A difficulty arises in extending this definition to general distributions S and T because the mapping σ is not proper: if K is compact in [{\bb R}^{n}], then [\sigma^{-1} (K)] is a cylinder with base K and generator the `second bisector' [{\bf x} + {\bf y} = {\bf 0}] in [{\bb R}^{n} \times {\bb R}^{n}]. However, [\langle S \otimes T, \varphi \circ \sigma \rangle] is defined whenever the intersection between Supp [(S \otimes T) = (\hbox{Supp } S) \times (\hbox{Supp } T)] and [\sigma^{-1} (\hbox{Supp } \varphi)] is compact.

We may therefore define the convolution [S * T] of two distributions S and T on [{\bb R}^{n}] by [\langle S * T, \varphi \rangle = \langle S \otimes T, \varphi \circ \sigma \rangle = \langle S_{\bf x} \otimes T_{\bf y}, \varphi ({\bf x} + {\bf y})\rangle] whenever the following support condition is fulfilled:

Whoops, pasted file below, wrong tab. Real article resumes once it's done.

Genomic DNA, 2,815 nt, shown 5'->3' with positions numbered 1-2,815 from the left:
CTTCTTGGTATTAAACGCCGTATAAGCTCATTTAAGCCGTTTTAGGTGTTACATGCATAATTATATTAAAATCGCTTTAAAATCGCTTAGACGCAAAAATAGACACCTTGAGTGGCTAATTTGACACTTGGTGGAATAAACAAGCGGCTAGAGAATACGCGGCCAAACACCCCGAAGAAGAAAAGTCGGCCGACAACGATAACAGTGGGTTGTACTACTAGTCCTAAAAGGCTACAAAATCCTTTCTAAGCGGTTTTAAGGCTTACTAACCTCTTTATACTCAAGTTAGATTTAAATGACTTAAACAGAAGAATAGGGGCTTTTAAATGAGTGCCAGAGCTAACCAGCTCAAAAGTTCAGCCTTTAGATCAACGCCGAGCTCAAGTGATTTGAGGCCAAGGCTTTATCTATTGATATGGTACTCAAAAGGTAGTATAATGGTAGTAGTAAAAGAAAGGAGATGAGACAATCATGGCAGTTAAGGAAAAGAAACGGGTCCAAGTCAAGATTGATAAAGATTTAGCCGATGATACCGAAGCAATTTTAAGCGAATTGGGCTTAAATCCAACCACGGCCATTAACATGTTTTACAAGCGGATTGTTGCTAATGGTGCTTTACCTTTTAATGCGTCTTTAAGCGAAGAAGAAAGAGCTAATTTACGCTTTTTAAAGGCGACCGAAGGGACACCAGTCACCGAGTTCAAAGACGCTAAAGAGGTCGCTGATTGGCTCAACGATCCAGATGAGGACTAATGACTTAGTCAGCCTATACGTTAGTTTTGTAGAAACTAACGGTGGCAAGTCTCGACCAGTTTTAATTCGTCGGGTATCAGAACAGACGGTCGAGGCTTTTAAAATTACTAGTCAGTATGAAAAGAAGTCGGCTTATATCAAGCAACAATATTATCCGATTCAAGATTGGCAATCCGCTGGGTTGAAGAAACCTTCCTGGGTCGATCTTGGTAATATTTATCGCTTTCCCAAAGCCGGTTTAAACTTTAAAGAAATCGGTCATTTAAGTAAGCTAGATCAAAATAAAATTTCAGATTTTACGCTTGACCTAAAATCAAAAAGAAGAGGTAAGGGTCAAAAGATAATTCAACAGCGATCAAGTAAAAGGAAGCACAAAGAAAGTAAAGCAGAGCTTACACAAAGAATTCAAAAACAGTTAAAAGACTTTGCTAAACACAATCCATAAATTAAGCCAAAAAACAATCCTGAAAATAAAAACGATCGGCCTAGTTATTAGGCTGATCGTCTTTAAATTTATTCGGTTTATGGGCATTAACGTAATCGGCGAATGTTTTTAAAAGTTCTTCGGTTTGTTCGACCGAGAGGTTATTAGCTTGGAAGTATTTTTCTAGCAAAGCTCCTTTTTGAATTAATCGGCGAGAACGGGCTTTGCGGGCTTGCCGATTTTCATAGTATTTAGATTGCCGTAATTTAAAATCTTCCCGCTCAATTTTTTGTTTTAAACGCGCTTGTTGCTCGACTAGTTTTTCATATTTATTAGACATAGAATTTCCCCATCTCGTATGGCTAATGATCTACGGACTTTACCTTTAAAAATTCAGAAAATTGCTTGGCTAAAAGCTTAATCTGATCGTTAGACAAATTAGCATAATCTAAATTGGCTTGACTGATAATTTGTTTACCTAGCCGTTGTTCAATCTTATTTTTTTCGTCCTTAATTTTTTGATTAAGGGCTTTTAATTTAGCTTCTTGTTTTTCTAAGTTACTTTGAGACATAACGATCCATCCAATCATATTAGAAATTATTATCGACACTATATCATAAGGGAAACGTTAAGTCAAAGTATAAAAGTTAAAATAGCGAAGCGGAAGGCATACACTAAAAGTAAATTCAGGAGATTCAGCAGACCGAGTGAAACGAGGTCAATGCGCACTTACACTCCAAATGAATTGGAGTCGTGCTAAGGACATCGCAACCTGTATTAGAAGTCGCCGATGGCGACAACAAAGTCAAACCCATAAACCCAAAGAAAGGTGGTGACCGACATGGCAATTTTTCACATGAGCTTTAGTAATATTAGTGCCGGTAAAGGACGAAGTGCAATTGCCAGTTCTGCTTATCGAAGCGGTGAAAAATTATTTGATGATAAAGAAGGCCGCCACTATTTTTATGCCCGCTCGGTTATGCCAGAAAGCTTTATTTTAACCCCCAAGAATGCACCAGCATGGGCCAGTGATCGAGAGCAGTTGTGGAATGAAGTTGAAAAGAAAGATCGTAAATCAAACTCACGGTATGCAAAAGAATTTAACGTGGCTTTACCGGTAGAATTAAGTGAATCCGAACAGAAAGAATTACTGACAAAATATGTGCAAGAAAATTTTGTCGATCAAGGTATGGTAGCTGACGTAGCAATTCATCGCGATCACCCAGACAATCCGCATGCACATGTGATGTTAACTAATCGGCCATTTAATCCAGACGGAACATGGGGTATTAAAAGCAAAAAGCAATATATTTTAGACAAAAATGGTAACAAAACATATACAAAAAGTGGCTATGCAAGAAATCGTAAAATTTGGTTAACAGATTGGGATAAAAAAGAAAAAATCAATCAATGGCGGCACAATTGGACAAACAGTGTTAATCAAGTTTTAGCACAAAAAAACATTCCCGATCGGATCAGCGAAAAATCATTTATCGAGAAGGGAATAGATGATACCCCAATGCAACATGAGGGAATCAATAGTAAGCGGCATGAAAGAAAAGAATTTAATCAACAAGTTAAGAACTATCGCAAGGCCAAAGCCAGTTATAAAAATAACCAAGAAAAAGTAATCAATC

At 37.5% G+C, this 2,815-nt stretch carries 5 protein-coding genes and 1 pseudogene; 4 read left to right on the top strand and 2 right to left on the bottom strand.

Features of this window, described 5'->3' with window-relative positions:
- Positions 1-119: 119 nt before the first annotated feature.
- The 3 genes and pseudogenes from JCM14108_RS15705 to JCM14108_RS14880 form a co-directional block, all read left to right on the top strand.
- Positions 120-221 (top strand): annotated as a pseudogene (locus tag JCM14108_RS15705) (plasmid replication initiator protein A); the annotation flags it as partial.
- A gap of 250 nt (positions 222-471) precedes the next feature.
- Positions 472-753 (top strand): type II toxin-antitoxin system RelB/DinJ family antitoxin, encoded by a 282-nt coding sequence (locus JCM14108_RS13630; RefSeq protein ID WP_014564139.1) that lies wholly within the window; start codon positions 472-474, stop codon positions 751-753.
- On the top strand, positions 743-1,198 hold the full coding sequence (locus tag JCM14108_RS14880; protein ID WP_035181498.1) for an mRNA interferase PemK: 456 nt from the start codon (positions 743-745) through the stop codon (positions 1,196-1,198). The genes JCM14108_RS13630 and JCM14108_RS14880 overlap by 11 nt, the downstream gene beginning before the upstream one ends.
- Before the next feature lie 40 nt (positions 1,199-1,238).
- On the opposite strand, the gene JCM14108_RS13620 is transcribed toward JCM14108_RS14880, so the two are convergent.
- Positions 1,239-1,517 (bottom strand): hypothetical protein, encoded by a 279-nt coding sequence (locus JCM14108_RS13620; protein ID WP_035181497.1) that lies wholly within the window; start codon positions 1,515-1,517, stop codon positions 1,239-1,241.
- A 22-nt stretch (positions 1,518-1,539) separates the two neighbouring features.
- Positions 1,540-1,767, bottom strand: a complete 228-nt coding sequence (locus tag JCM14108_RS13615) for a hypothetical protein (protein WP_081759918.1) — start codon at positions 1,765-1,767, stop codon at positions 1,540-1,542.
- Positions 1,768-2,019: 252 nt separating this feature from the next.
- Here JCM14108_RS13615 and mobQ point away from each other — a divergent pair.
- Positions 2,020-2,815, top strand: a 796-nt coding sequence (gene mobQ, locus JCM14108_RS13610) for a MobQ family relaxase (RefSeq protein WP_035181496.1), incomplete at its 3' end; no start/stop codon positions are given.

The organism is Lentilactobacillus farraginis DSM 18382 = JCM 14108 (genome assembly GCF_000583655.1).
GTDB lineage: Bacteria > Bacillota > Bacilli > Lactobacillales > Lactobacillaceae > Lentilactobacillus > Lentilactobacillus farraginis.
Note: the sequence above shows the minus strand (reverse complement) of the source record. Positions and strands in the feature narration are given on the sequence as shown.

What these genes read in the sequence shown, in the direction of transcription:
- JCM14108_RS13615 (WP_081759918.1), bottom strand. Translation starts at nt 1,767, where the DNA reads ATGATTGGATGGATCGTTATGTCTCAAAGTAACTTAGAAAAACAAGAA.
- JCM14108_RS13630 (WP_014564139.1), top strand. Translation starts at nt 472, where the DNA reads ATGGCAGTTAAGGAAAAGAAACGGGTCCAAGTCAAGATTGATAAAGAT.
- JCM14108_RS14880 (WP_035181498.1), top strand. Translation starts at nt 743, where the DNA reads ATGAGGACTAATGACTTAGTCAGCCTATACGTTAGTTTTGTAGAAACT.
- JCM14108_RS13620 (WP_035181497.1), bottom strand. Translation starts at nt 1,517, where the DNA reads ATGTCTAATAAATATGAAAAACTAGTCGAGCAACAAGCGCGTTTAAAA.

`the set [\{({\bf x},{\bf y})|{\bf x} \in A, {\bf y} \in B, {\bf x} + {\bf y} \in K\}] is compact in [{\bb R}^{n} \times {\bb R}^{n}] for all K compact in [{\bb R}^{n}]'.

The latter condition is met, in particular, if S or T has compact support. The support of [S * T] is easily seen to be contained in the closure of the vector sum [A + B = \{{\bf x} + {\bf y}|{\bf x} \in A, {\bf y} \in B\}.]

Convolution by a fixed distribution S is a continuous operation for the topology on [{\scr D}\,']: it maps convergent sequences [(T_{j})] to convergent sequences [(S * T_{j})]. Convolution is commutative: [S * T = T * S].